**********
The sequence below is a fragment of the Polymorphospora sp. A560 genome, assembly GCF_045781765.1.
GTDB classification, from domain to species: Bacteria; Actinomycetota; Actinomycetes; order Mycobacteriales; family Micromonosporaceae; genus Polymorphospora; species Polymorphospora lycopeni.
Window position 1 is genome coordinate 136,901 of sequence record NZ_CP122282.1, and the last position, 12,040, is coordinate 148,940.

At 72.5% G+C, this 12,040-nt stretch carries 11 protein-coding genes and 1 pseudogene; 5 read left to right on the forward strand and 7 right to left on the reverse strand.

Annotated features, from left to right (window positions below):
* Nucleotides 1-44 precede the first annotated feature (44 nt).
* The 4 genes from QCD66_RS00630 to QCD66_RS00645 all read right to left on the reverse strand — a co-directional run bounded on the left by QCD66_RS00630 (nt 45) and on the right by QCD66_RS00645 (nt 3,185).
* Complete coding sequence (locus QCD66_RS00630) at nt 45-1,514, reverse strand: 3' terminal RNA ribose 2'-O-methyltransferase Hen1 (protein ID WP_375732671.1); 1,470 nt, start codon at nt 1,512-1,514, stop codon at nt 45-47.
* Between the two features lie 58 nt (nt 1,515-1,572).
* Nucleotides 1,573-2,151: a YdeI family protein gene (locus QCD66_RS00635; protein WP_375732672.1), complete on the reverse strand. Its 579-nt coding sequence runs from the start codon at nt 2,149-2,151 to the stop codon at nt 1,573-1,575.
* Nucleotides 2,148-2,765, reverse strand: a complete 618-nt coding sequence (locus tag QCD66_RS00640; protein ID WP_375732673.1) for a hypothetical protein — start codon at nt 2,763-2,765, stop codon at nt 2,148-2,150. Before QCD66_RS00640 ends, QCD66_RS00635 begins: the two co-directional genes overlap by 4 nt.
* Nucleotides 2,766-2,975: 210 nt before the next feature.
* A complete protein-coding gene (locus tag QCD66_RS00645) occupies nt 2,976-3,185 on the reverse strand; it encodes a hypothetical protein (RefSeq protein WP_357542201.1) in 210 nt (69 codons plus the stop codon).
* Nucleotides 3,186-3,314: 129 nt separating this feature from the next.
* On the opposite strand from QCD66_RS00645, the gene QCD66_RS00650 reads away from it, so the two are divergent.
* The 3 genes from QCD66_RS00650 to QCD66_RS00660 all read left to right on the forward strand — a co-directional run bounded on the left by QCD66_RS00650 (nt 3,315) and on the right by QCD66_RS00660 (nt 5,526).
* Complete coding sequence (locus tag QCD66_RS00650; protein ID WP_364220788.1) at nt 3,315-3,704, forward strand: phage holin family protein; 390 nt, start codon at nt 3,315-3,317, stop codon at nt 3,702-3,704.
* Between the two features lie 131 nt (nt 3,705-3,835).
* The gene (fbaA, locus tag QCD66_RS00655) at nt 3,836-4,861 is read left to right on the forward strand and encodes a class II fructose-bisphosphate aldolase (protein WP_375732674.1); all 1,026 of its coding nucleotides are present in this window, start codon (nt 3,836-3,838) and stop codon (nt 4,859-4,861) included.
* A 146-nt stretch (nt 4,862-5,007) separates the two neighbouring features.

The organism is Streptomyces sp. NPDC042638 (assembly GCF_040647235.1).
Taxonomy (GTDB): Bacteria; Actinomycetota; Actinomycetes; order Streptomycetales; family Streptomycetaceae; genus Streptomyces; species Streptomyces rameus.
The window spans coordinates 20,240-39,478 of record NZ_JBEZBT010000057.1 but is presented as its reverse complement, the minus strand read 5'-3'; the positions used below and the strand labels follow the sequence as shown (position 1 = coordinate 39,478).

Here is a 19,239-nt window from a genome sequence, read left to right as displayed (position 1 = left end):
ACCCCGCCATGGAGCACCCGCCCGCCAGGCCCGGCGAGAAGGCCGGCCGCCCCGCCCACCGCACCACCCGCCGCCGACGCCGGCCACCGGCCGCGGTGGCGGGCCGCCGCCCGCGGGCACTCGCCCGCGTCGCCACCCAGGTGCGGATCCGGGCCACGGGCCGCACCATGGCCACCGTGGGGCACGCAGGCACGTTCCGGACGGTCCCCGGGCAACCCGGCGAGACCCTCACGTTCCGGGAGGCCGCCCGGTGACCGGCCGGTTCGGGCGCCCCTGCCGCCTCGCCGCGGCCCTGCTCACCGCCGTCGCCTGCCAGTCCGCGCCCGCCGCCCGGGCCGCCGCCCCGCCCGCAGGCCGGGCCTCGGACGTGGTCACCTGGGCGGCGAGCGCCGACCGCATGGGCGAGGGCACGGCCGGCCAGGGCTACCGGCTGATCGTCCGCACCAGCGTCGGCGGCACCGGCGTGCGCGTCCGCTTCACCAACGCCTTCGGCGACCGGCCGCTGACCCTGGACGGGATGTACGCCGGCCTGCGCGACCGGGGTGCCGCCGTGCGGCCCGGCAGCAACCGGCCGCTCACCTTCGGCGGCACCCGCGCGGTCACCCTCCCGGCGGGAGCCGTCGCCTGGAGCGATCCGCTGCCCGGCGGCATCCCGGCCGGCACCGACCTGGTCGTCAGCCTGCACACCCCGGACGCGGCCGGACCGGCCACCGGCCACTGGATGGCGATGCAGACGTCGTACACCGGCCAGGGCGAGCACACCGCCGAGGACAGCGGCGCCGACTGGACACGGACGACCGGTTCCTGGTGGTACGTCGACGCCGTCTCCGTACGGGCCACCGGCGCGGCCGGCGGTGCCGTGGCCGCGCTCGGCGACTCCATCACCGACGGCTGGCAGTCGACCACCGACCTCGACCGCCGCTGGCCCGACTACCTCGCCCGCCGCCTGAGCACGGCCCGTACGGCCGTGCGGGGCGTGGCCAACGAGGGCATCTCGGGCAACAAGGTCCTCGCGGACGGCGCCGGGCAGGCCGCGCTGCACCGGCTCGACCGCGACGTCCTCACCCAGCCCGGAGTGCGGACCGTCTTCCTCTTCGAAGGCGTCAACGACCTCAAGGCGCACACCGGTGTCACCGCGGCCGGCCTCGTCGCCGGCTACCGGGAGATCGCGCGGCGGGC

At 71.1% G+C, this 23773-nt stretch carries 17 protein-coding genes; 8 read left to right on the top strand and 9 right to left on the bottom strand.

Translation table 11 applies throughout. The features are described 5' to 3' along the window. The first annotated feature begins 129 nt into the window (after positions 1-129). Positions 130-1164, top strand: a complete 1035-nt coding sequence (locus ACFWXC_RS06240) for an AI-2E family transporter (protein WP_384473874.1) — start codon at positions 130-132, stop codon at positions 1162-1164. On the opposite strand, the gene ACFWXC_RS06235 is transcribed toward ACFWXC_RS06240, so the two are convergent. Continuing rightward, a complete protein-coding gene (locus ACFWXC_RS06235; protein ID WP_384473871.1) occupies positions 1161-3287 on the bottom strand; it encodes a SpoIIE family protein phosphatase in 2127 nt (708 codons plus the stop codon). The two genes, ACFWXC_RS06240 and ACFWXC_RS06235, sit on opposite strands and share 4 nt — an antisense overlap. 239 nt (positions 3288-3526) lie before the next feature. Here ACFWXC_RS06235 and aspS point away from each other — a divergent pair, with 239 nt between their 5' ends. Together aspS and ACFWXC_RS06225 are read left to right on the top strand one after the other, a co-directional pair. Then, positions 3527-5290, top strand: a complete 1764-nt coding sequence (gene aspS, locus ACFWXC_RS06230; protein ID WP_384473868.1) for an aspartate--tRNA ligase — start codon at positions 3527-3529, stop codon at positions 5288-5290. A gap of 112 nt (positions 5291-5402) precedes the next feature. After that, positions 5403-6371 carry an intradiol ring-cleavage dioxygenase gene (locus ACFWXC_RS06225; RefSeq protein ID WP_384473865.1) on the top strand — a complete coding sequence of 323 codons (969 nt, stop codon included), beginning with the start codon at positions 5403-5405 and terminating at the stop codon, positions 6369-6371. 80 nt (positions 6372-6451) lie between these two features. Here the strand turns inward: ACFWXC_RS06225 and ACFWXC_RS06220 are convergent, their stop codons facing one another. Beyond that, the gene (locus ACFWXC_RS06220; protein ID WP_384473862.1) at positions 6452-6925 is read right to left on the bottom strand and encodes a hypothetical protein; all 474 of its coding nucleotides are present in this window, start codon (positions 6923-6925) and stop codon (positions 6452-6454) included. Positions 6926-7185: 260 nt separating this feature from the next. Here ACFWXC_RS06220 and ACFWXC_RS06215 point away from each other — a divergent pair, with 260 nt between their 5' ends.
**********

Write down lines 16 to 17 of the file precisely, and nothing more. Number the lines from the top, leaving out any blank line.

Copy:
* The 3 genes from QCD66_RS00650 to QCD66_RS00660 all read left to right on the forward strand — a co-directional run bounded on the left by QCD66_RS00650 (nt 3,315) and on the right by QCD66_RS00660 (nt 5,526).
* Complete coding sequence (locus tag QCD66_RS00650; protein ID WP_364220788.1) at nt 3,315-3,704, forward strand: phage holin family protein; 390 nt, start codon at nt 3,315-3,317, stop codon at nt 3,702-3,704.